The only caveat is that it is okay for the dramatic question to assume things about how the PCs are going to resolve the question if you want to limit the PCs. Wow. Big caveat, huh? “Remember how important it is not to impose limitations unless you really really want to.” Why bother saying “don’t,” then?

The truth is that it is perfectly okay for some of your encounters to limit the approaches the PCs can take as long as it is a conscious choice. Sometimes, the hallway only goes in two directions. Sometimes, the orcs really are just going to try to kill the PCs because orcs hate civilized humanoids and want to kill them and eat them and take their stuff. It is fine. I know someone is already scrolling down to the comment section to scream about railroading, but those people are idiots and I will ignore them. Because there are many different ways to give the PCs freedom and as long as the PCs are mostly free most of the time in a variety of ways, the game can handle the occasional bottleneck through a single approach. I am not going to get into the philosophy here, but trust me. You never complain, in real life, that you don’t have free will just because sometimes your choices are limited by your circumstances and surroundings.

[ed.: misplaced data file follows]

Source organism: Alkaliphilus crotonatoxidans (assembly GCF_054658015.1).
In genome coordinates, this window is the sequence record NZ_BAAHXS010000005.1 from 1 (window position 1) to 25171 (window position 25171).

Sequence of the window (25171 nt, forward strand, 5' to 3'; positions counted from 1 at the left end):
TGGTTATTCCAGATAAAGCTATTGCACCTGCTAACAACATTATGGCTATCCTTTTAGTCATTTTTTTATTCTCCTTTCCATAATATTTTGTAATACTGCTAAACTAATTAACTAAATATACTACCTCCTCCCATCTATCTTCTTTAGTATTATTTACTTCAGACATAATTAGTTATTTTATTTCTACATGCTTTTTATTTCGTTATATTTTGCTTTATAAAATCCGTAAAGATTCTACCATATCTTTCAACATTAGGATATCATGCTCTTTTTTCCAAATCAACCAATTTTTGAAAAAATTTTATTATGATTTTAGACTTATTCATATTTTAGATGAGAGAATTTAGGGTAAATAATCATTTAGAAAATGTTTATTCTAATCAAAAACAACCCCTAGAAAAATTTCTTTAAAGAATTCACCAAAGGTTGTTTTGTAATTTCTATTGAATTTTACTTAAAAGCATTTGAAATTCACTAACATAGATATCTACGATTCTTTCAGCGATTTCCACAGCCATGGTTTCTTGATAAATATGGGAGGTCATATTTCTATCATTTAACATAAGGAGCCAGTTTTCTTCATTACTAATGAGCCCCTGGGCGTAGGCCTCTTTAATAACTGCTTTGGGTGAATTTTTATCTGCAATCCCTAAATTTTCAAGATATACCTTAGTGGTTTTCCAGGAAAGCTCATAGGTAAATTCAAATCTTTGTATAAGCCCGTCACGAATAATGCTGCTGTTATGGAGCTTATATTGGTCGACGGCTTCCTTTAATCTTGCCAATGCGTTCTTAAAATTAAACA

Figure out what the dramatic question is. Write it big at the top of your encounter building page. Read it over once or twice and ask yourself if it assumes anything about how the PCs will resolve the scene. If you realize it does, ask yourself if that is okay. If it is, keep it. If not, rewrite the damned thing until it is vague enough to pass muster.

Ongoing Example: The Chase